The output from comparator 94 turning on triac 98 is run through time delay 92A (5 minutes typical). When the time delay is over it will send an enabling signal to comparator 94A. If the enabling signal is present from time delay 92A and the rate of change of the space temperature, from differentiator 84, is below the reference rate of change 96, comparator 94A will energize triac 99, completing a circuit to energize relay 64A and closing switch 64 to energize heater 68.
While this invention has been described in connection with a certain specific embodiment thereof, it is to be understood that this is by way of illustration and not by way of limitation; and the scope of the appended claims should be construed as broadly as the prior art will permit.
1. In combination with a heat pump of the type including at least one stage of supplemental heat, a control system comprising:
- temperature sensing means for sensing the indoor conditioned space temperature;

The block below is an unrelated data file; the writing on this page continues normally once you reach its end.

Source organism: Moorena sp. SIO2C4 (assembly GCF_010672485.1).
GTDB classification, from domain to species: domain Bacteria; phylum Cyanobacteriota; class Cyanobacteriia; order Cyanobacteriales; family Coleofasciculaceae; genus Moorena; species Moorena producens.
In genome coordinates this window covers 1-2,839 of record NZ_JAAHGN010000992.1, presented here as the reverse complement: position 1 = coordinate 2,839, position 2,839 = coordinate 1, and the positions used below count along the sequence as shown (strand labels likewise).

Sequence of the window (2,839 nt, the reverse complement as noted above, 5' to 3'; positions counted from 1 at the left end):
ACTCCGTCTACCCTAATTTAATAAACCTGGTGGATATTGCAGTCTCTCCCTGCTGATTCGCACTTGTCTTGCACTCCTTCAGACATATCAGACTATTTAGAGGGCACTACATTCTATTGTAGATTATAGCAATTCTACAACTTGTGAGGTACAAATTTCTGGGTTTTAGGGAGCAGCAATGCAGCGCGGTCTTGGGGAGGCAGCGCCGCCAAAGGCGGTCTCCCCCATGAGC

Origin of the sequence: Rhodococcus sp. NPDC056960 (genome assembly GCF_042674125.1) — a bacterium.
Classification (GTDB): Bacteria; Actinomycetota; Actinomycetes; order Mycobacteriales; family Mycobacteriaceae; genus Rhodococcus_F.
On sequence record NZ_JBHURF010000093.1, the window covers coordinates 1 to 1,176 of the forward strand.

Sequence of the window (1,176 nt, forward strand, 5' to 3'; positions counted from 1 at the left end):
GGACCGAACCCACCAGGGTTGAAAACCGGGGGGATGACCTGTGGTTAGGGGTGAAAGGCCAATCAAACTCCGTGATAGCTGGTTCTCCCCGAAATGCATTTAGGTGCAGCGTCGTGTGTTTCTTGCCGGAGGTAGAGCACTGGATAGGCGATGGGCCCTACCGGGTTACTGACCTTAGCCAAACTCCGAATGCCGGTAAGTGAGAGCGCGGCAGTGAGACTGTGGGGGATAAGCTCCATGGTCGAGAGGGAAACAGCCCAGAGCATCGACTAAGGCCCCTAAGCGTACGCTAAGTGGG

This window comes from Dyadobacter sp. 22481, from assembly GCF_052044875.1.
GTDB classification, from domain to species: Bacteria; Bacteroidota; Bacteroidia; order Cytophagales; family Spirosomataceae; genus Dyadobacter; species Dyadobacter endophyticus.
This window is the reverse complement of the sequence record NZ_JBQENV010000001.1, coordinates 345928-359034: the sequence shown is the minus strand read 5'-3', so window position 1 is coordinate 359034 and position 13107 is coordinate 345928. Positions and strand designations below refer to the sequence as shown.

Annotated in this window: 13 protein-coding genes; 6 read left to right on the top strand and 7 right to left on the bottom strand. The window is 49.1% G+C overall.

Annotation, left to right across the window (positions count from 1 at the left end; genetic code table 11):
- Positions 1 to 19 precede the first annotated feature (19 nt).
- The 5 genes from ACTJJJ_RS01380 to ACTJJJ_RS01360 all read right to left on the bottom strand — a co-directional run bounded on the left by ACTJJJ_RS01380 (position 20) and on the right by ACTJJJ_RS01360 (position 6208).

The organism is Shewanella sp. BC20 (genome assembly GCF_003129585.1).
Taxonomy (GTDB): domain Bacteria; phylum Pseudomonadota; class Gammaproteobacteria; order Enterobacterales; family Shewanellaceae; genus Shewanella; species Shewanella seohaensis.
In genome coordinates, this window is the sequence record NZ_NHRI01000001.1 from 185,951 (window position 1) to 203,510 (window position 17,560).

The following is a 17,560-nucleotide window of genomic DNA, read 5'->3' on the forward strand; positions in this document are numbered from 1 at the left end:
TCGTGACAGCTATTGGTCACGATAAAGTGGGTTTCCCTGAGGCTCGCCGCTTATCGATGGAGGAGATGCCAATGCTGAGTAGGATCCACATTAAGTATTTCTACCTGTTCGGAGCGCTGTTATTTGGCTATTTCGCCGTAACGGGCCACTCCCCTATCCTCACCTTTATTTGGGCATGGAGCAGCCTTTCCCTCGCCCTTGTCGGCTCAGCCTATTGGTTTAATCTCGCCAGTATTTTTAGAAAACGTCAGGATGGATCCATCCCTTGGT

- means for comparing the temperature sensed with a reference temperature to determine the rate of temperature change in said indoor conditioned space temperature; and
- means for initiating supplemental heat following temperature setup of said temperature sensing means only if the rate of temperature change is below some predetermined value.
2. A system as defined in claim 1 wherein said temperature sensing means includes a two stage control with a first stage controlling the operation of said heat pump and second stage controlling the operation of said supplemental heat.
3. A system as defined in claim 2 wherein said second stage is initiated only if the space temperature is lower than the first stage setting.
4. A system as defined in claim 1 including more than one stage of supplemental heat; and means for initiating an additional stage if the temperature rate of change has not reached a desired level after operation with a lesser number of supplemental heater stages.
5. A system as defined in claim 2 including time delay means for delaying activation of supplemental heat to allow the system to establish equilibrium.
6. A system as defined in claim 4 including time delay means for delaying activation of supplemental heat to allow the system to establish quilibrium.
|3444923||May 1969||Kyle et al.|
International Classification: F25B 2900;